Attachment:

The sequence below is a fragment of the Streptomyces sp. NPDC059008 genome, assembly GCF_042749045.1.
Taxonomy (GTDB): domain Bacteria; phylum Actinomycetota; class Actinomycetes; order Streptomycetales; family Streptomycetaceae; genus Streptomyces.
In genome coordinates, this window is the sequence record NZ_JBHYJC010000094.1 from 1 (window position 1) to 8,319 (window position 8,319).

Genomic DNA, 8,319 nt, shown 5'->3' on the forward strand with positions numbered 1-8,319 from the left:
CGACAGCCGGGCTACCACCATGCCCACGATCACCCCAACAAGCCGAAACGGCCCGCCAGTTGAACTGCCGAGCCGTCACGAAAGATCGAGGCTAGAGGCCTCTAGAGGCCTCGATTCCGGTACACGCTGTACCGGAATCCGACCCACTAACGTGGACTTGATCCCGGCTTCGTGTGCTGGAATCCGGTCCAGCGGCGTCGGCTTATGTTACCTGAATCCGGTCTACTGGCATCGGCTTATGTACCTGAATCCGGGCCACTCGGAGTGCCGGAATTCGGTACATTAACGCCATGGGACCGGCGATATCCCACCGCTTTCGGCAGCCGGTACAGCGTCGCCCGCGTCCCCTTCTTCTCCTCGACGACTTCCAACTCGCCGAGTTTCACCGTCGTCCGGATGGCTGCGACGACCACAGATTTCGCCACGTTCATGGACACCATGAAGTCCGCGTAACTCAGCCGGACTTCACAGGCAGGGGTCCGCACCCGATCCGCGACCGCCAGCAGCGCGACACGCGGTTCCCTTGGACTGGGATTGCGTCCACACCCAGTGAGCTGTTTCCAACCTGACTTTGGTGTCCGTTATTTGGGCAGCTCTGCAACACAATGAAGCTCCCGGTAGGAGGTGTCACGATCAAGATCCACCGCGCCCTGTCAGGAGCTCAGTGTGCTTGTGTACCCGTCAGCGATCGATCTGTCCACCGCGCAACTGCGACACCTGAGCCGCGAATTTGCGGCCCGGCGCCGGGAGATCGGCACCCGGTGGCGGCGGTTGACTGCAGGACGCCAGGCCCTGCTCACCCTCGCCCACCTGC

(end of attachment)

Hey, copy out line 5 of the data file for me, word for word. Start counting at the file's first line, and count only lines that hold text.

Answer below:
CGACAGCCGGGCTACCACCATGCCCACGATCACCCCAACAAGCCGAAACGGCCCGCCAGTTGAACTGCCGAGCCGTCACGAAAGATCGAGGCTAGAGGCCTCTAGAGGCCTCGATTCCGGTACACGCTGTACCGGAATCCGACCCACTAACGTGGACTTGATCCCGGCTTCGTGTGCTGGAATCCGGTCCAGCGGCGTCGGCTTATGTTACCTGAATCCGGTCTACTGGCATCGGCTTATGTACCTGAATCCGGGCCACTCGGAGTGCCGGAATTCGGTACATTAACGCCATGGGACCGGCGATATCCCACCGCTTTCGGCAGCCGGTACAGCGTCGCCCGCGTCCCCTTCTTCTCCTCGACGACTTCCAACTCGCCGAGTTTCACCGTCGTCCGGATGGCTGCGACGACCACAGATTTCGCCACGTTCATGGACACCATGAAGTCCGCGTAACTCAGCCGGACTTCACAGGCAGGGGTCCGCACCCGATCCGCGACCGCCAGCAGCGCGACACGCGGTTCCCTTGGACTGGGATTGCGTCCACACCCAGTGAGCTGTTTCCAACCTGACTTTGGTGTCCGTTATTTGGGCAGCTCTGCAACACAATGAAGCTCCCGGTAGGAGGTGTCACGATCAAGATCCACCGCGCCCTGTCAGGAGCTCAGTGTGCTTGTGTACCCGTCAGCGATCGATCTGTCCACCGCGCAACTGCGACACCTGAGCCGCGAATTTGCGGCCCGGCGCCGGGAGATCGGCACCCGGTGGCGGCGGTTGACTGCAGGACGCCAGGCCCTGCTCACCCTCGCCCACCTGC